Going to the movies is more than mere entertainment for some people, even when they strive to be frugal. That’s why families are looking for free movies and ticket discounts.
“For a lot of families, it’s a special occasion,” says Linsey Knerl, community manager for personal finance Web site Wise Bread and host of the podcast “The Dealista” for the Web site Quick and Dirty Tips.
There’s still no substitute for the “larger than life experience” of watching a movie in a theater, says Clark Howard, host of “The Clark Howard Show,” a radio program that provides money-saving advice. (It also airs on HLN on weekends.)
Fortunately, there are plenty of ways to keep those trips to the movies within your budget.
For years, theaters have offered bargain prices for matinee showings. Today, a growing number of theaters offer lower prices all day on weekdays, says Erin Huffstetler, who is in charge of the frugal living guide for About.com.
For example, AMC Theaters has a promotion called “Weekday Escape” that offers half-price tickets Monday through Thursday. Carmike Cinemas has “Stimulus Tuesday,” which offers $1 popcorn, $1 drinks and $2.50 candy all day Tuesday.
“This is something that’s emerging out of the recession,” Huffstetler says.
In the summer, many theaters have free family movies on weekdays, Huffstetler says. Check local theater websites to find who offers these discounts, she says.
Last summer, Huffstetler, her husband and two daughters saw the new “Harry Potter” movie at the drive-in for $12. That amounts to just $3 per person, a big savings over the total admission cost for four people at a regular theater.
In addition, the family didn’t have to wait a few weeks after the movie opened before snagging the discount — the movie started playing at the drive-in the same night it started playing at regular theaters.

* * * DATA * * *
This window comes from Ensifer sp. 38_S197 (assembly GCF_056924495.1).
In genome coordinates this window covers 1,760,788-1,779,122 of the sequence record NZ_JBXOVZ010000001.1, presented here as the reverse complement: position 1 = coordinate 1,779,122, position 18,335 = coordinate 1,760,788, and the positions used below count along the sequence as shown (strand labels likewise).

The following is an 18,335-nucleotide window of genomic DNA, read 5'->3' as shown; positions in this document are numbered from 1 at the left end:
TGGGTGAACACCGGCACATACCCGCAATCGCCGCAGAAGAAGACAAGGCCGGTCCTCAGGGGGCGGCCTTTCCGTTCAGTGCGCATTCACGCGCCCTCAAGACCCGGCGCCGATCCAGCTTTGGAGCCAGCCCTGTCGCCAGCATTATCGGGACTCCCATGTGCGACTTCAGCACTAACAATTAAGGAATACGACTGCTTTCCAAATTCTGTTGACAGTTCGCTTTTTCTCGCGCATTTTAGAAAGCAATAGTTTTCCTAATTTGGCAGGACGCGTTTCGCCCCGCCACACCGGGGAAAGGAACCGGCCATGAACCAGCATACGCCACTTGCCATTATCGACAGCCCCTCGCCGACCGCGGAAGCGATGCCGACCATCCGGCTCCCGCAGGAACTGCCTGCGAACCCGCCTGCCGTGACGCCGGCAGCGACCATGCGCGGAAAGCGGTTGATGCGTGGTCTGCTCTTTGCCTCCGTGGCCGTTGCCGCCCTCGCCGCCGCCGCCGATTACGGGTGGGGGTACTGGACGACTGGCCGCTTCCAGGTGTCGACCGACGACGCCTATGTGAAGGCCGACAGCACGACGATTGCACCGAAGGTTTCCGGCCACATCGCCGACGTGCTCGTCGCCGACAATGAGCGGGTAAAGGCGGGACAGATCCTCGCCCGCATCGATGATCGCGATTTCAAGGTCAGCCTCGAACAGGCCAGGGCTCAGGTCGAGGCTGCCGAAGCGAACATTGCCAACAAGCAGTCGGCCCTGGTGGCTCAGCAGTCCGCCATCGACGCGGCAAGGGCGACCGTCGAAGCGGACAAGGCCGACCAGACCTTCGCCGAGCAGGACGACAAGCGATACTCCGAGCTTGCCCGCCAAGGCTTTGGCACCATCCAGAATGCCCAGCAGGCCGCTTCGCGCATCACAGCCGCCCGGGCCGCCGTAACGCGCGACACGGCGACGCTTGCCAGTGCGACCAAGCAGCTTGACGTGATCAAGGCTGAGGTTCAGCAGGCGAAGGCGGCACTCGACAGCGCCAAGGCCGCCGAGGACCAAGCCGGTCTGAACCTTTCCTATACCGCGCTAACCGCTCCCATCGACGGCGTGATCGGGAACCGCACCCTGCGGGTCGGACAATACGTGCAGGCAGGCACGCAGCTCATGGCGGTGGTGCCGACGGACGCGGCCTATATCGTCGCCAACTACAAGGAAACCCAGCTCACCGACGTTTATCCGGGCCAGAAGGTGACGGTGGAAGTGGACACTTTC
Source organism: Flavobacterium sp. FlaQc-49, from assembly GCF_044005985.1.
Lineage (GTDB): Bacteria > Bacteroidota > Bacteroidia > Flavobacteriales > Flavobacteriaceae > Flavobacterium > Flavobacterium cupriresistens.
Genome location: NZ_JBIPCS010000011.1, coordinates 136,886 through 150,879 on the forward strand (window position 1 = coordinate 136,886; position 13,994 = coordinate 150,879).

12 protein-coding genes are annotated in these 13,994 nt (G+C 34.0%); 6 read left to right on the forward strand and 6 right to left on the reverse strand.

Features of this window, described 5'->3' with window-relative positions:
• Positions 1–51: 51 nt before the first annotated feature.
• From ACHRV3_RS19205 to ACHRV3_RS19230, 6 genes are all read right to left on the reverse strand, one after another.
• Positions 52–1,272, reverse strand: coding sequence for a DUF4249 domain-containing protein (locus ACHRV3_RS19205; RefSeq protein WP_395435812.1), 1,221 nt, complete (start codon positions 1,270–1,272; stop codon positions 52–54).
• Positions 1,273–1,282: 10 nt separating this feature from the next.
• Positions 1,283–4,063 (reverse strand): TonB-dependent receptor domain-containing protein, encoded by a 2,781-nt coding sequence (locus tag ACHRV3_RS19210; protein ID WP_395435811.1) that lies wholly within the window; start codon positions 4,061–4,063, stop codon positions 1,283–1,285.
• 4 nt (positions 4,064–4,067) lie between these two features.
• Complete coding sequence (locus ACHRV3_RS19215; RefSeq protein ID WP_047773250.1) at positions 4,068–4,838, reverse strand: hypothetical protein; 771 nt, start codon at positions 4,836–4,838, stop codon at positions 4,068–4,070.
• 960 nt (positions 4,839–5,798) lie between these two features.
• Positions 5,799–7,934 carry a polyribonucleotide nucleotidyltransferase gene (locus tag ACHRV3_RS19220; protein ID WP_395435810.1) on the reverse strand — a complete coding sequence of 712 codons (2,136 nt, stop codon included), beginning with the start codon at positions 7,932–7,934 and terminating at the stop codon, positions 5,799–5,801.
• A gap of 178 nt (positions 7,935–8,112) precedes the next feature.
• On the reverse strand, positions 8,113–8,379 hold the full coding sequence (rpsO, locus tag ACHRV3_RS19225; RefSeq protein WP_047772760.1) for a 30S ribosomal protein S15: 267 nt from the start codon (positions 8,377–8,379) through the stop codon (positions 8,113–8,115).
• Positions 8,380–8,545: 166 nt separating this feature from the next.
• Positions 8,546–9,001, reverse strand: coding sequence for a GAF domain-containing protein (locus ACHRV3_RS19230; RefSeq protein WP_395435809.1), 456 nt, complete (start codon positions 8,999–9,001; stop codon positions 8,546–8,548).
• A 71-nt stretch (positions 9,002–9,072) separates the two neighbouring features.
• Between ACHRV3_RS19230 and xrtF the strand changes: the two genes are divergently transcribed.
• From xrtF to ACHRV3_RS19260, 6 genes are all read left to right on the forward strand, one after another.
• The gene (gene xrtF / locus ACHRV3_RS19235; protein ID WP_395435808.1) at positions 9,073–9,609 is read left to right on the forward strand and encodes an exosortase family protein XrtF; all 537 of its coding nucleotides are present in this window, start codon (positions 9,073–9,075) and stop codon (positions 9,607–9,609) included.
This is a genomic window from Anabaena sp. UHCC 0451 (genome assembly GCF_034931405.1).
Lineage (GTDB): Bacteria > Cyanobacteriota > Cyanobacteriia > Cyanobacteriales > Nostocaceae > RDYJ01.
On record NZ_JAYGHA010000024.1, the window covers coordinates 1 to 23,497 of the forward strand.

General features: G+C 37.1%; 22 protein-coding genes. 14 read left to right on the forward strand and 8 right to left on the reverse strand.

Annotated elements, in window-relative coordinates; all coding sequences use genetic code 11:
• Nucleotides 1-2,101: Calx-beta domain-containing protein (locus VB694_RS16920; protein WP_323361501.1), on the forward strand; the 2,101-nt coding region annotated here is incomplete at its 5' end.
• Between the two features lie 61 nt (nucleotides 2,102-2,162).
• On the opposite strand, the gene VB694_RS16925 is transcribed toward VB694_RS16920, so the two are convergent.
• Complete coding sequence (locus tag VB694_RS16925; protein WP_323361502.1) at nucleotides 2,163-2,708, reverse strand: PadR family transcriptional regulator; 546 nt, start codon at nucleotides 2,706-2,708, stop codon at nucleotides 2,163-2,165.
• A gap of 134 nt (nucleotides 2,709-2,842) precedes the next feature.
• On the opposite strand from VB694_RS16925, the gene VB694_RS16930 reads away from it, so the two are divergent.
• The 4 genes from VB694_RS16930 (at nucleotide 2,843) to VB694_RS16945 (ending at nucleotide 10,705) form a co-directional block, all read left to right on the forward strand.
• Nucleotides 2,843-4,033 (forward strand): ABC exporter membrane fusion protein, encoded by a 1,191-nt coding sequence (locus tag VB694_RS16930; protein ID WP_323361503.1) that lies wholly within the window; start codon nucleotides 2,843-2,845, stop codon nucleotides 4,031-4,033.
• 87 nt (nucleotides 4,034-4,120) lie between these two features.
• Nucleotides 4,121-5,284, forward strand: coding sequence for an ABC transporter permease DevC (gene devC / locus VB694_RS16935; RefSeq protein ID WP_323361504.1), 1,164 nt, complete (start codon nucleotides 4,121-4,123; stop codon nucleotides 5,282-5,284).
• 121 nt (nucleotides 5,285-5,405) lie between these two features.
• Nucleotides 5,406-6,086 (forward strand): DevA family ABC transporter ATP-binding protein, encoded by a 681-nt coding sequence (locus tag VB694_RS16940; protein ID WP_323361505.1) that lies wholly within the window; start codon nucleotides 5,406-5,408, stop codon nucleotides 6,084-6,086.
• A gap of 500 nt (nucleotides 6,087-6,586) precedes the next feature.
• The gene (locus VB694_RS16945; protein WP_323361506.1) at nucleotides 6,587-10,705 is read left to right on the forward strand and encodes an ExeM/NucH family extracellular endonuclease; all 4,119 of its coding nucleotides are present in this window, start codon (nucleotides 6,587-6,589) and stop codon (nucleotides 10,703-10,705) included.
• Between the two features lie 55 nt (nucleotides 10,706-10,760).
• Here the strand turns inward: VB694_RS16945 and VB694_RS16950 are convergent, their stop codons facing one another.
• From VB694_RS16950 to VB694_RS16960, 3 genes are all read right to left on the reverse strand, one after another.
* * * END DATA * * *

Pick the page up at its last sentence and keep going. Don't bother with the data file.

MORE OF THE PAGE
“One of my family’s favorite things to do is go to the drive-in,” Huffstetler says.
There are easy ways to cut the cost of these expensive goodies. Knerl often buys a kid’s snack tray for herself. It’s only a few bucks and has a lot less calories than adult-size snacks.
Knerl also recommends buying concessions just before the movie starts. If you buy too early, you may munch your way through your snack quickly, causing you to run out for more food during the movie.
“Resolve that you’re going to watch a movie, instead of dropping a ton of money at the concession stand,” Huffstetler says.
Howard promises his kids ice cream or a snack if they behave during the movie. That way, he doesn’t have to fork over a ton of money for overpriced concessions.
Some movie chains have rewards programs that get you free or discounted tickets and concessions when you have enough points.
Leah Ingram and her family always use their Regal Cinemas rewards card because almost every local theater is a Regal. She even makes sure her kids use it when they go with their friends.
“It doesn’t add up to huge savings, but I’ll take savings wherever I can get them,” says Ingram, author of “Suddenly Frugal: How to Live Happier and Healthier for Less.”
Many retailers also offer coupon codes for free movie tickets. For example, cereal boxes or websites might offer coupon codes for free or discounted tickets or concessions.
Finally, you may be able to score discount tickets if you belong to certain organizations. AAA sells tickets to members at a discount of up to 20 percent. Meanwhile, Howard buys all of his tickets from Costco and they range from $6 to $8.
Many theaters offer matinee prices if you buy 50 or more tickets at a time. Regal Cinemas and Rave Motion Pictures charge $7.50 per ticket for blocks of 50. Meanwhile, Cinemark and Cobb Theatres charge $7.25 and $7, respectively.
“That’s a great idea if you’re a super movie junkie and you know you’re going to go to the theater a lot throughout the year,” Huffstetler says.
One of the easiest ways to cut your movie-going costs is to simply stay home.
“I’m not sure that going to the movies holds the same allure it used to, especially from my frugal perspective,” Ingram says.
If your children complain about not going to the theater, try to recreate the cinema excitement inside your own home.
“Give them incentive of letting them invite friends over,” says Ingram, whose daughter recently had 10 friends over to watch on-demand movies.
Of course, there are ways to cut the cost of movies in your home. Services like Netflix and Blockbuster let you rent an unlimited number of movies per month for a set fee. Knerl subscribes to Netflix, which allows her to watch any Starz movie online.